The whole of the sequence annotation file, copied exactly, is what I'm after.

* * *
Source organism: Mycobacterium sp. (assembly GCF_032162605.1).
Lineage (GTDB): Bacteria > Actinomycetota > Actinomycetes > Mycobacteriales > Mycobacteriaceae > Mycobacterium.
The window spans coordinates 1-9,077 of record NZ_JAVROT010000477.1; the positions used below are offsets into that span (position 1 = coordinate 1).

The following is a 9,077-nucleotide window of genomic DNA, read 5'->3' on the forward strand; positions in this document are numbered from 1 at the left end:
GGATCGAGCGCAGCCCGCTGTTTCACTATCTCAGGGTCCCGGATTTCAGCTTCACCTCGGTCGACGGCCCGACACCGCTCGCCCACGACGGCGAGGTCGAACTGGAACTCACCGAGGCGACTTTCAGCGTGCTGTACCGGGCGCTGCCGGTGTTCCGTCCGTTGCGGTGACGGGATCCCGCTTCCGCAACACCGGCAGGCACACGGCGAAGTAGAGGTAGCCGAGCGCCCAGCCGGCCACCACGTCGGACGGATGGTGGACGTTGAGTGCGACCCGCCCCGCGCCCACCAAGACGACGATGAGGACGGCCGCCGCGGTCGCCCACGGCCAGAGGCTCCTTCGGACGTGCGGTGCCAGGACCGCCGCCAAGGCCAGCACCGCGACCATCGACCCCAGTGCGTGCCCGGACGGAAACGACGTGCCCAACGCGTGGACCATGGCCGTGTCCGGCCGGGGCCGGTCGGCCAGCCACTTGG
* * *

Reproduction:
Source organism: Mycobacterium sp. (assembly GCF_032162605.1).
Lineage (GTDB): Bacteria > Actinomycetota > Actinomycetes > Mycobacteriales > Mycobacteriaceae > Mycobacterium.
The window spans coordinates 1-9,077 of record NZ_JAVROT010000477.1; the positions used below are offsets into that span (position 1 = coordinate 1).

The following is a 9,077-nucleotide window of genomic DNA, read 5'->3' on the forward strand; positions in this document are numbered from 1 at the left end:
GGATCGAGCGCAGCCCGCTGTTTCACTATCTCAGGGTCCCGGATTTCAGCTTCACCTCGGTCGACGGCCCGACACCGCTCGCCCACGACGGCGAGGTCGAACTGGAACTCACCGAGGCGACTTTCAGCGTGCTGTACCGGGCGCTGCCGGTGTTCCGTCCGTTGCGGTGACGGGATCCCGCTTCCGCAACACCGGCAGGCACACGGCGAAGTAGAGGTAGCCGAGCGCCCAGCCGGCCACCACGTCGGACGGATGGTGGACGTTGAGTGCGACCCGCCCCGCGCCCACCAAGACGACGATGAGGACGGCCGCCGCGGTCGCCCACGGCCAGAGGCTCCTTCGGACGTGCGGTGCCAGGACCGCCGCCAAGGCCAGCACCGCGACCATCGACCCCAGTGCGTGCCCGGACGGAAACGACGTGCCCAACGCGTGGACCATGGCCGTGTCCGGCCGGGGCCGGTCGGCCAGCCACTTGG